- 09 Feb 2022
At some point in your photography journey, you will need to find a model. Whether it's a requirement for a client or you want to make a definite part of your portfolio, you need people to photograph! The thing you (and many others) are stuck on is where to find models for photography. Even if you have no ties to the modeling world, there are plenty of places you can start looking!
How to find the model for the photograph:
- - Find local models via Instagram
- - Reach out to local dancers or actors
- - Ask your friends to model for you
- - Contact a modeling agency
- - local facebook group
- - Ask your friends if they know anyone
Instagram is the ultimate social network for photographers looking to find models to photograph. Most of the models will be extremely active on social media and will share a lot of pictures from their past work. This makes it easy to see what stage of modeling they are at and if their look suits your project. You can spend a few hours and check out the many different professional and amateur models you can contact in most cases.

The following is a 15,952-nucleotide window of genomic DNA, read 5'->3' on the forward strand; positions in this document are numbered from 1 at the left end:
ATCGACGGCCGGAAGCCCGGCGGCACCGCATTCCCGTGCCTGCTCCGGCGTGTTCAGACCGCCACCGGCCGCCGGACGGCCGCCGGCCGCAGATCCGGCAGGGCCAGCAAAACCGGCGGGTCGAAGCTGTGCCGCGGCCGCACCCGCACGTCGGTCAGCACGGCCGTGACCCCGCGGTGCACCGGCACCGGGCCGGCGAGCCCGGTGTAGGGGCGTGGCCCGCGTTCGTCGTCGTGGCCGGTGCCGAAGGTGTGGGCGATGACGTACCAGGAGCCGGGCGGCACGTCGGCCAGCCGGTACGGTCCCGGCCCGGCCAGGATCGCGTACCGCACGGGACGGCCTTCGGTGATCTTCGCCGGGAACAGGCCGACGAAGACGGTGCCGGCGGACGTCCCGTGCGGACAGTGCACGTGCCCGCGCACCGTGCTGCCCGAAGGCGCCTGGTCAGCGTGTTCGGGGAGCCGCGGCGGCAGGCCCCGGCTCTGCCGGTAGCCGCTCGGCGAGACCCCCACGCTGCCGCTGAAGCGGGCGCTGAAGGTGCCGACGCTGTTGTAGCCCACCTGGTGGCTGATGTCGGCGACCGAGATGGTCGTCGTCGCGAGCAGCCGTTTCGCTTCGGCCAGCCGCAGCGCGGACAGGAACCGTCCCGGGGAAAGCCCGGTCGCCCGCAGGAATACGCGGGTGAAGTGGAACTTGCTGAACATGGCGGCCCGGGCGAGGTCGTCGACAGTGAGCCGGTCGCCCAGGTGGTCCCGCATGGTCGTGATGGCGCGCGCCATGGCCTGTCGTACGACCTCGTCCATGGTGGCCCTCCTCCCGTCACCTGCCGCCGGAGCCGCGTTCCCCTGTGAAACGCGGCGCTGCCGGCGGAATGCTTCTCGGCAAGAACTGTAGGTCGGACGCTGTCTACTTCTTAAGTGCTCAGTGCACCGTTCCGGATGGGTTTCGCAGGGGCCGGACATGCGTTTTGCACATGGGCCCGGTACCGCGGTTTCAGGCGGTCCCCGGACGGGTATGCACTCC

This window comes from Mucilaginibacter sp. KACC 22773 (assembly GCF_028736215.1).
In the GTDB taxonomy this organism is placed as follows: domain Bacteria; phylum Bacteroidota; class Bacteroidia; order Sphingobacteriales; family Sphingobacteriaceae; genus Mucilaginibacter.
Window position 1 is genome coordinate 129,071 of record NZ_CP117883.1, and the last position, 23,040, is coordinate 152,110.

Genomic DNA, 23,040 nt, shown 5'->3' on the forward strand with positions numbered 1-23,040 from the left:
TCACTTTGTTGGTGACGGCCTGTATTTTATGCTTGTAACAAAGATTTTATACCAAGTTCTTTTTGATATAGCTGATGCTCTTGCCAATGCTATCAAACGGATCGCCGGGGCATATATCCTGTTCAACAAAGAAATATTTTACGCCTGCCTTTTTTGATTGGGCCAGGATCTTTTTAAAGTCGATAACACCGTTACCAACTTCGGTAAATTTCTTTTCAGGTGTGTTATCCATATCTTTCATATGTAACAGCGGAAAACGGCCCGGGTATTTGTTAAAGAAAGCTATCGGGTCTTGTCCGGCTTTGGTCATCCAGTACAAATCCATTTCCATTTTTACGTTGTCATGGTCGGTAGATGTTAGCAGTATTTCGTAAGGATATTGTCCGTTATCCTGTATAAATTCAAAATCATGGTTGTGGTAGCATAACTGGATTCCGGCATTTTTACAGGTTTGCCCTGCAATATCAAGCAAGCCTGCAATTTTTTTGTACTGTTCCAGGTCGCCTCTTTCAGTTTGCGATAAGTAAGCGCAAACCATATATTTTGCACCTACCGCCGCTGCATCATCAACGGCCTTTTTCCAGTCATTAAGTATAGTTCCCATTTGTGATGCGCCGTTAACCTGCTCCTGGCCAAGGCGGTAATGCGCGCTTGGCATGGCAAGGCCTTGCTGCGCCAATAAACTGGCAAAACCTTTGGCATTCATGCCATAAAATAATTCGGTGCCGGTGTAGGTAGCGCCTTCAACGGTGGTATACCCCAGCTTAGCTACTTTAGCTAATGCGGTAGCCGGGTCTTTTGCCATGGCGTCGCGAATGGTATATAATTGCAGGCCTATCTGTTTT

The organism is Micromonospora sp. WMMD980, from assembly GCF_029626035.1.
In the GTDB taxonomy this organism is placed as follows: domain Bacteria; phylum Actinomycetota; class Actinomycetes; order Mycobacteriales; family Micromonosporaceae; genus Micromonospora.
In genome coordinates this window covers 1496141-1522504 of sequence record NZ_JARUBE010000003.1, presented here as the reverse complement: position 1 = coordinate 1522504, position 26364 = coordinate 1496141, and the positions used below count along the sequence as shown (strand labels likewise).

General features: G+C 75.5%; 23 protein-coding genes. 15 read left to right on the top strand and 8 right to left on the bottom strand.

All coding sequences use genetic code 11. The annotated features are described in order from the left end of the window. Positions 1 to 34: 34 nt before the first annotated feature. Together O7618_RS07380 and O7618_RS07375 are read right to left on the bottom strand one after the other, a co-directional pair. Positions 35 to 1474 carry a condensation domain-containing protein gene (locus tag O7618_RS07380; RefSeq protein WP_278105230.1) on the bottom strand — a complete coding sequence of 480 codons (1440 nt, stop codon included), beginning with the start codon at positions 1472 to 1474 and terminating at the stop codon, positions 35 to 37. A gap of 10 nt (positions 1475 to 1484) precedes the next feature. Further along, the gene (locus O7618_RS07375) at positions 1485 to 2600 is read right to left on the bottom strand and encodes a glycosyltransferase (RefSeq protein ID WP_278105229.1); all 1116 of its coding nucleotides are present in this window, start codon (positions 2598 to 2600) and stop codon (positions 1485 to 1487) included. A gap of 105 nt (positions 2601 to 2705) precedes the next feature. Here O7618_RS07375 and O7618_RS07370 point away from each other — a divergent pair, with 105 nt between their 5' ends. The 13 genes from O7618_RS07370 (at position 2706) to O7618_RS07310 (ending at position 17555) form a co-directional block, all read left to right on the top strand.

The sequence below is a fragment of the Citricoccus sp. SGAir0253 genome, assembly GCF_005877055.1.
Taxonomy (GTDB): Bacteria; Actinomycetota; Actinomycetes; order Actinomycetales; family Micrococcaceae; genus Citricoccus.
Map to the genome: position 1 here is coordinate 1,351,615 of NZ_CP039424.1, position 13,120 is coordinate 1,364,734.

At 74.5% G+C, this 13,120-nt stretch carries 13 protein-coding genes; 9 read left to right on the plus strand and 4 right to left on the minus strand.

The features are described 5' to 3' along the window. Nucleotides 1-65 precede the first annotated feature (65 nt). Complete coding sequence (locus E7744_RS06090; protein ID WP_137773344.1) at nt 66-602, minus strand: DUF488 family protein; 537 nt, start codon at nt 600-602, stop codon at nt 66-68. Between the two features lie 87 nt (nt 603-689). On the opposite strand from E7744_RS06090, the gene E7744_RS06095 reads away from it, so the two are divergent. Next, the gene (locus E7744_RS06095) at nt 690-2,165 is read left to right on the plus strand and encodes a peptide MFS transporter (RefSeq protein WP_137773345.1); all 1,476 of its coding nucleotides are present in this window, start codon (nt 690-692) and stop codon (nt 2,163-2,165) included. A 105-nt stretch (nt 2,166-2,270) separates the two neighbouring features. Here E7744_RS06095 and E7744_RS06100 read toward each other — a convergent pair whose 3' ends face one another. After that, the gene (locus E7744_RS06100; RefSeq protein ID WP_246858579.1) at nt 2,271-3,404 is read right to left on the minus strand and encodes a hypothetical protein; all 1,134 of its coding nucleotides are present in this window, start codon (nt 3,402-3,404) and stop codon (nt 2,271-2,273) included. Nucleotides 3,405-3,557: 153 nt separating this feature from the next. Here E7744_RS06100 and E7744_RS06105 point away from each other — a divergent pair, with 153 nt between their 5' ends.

To get in touch with a model on Instagram, you can send them a DM to introduce yourself and ask about their availability. Make sure to be very clear about what you want to photograph and share your thoughts for the shoot. You have to remember that you are a complete stranger to these people, so you want to make a good impression.
Where to find local models on Instagram
There are a few different ways you can start finding local models on Instagram.
The easiest way is to use the location tag.
Go to the Explore page and set the search result to "places". Type wherever you are and start browsing. You'll see a ton of photos of random people, but occasionally you'll see a few high quality ones. Images that appear to be over-drawn or taken by the actual photographer are the types of shots you want to see. Explore the profiles in any of these images and see if this person is actually a local. Sometimes these pictures are just of the townspeople visiting the area.